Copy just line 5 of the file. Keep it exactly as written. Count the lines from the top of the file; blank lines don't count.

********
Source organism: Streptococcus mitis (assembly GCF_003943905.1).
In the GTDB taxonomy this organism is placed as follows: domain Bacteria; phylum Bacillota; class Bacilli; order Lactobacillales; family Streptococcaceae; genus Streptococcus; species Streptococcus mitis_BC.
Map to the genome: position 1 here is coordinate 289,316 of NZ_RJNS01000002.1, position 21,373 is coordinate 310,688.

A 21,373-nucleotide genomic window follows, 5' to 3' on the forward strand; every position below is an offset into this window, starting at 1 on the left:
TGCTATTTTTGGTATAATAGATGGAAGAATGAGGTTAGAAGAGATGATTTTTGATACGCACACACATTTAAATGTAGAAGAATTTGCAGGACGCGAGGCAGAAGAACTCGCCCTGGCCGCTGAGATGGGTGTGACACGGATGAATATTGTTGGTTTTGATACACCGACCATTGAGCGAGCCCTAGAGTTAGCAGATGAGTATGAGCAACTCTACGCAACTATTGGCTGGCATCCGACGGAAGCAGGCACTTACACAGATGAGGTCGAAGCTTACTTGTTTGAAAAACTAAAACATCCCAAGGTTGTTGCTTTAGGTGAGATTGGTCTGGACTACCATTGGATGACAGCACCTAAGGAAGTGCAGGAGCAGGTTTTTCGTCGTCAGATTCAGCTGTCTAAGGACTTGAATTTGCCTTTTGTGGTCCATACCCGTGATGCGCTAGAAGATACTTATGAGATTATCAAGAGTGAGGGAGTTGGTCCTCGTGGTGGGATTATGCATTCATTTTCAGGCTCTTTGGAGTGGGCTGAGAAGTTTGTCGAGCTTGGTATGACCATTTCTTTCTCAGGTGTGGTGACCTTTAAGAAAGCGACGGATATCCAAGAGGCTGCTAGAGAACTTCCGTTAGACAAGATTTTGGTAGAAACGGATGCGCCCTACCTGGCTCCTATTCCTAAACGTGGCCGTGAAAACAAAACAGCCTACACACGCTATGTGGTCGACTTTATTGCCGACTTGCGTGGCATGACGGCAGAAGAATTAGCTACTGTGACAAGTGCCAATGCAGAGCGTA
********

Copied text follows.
TGCTATTTTTGGTATAATAGATGGAAGAATGAGGTTAGAAGAGATGATTTTTGATACGCACACACATTTAAATGTAGAAGAATTTGCAGGACGCGAGGCAGAAGAACTCGCCCTGGCCGCTGAGATGGGTGTGACACGGATGAATATTGTTGGTTTTGATACACCGACCATTGAGCGAGCCCTAGAGTTAGCAGATGAGTATGAGCAACTCTACGCAACTATTGGCTGGCATCCGACGGAAGCAGGCACTTACACAGATGAGGTCGAAGCTTACTTGTTTGAAAAACTAAAACATCCCAAGGTTGTTGCTTTAGGTGAGATTGGTCTGGACTACCATTGGATGACAGCACCTAAGGAAGTGCAGGAGCAGGTTTTTCGTCGTCAGATTCAGCTGTCTAAGGACTTGAATTTGCCTTTTGTGGTCCATACCCGTGATGCGCTAGAAGATACTTATGAGATTATCAAGAGTGAGGGAGTTGGTCCTCGTGGTGGGATTATGCATTCATTTTCAGGCTCTTTGGAGTGGGCTGAGAAGTTTGTCGAGCTTGGTATGACCATTTCTTTCTCAGGTGTGGTGACCTTTAAGAAAGCGACGGATATCCAAGAGGCTGCTAGAGAACTTCCGTTAGACAAGATTTTGGTAGAAACGGATGCGCCCTACCTGGCTCCTATTCCTAAACGTGGCCGTGAAAACAAAACAGCCTACACACGCTATGTGGTCGACTTTATTGCCGACTTGCGTGGCATGACGGCAGAAGAATTAGCTACTGTGACAAGTGCCAATGCAGAGCGTA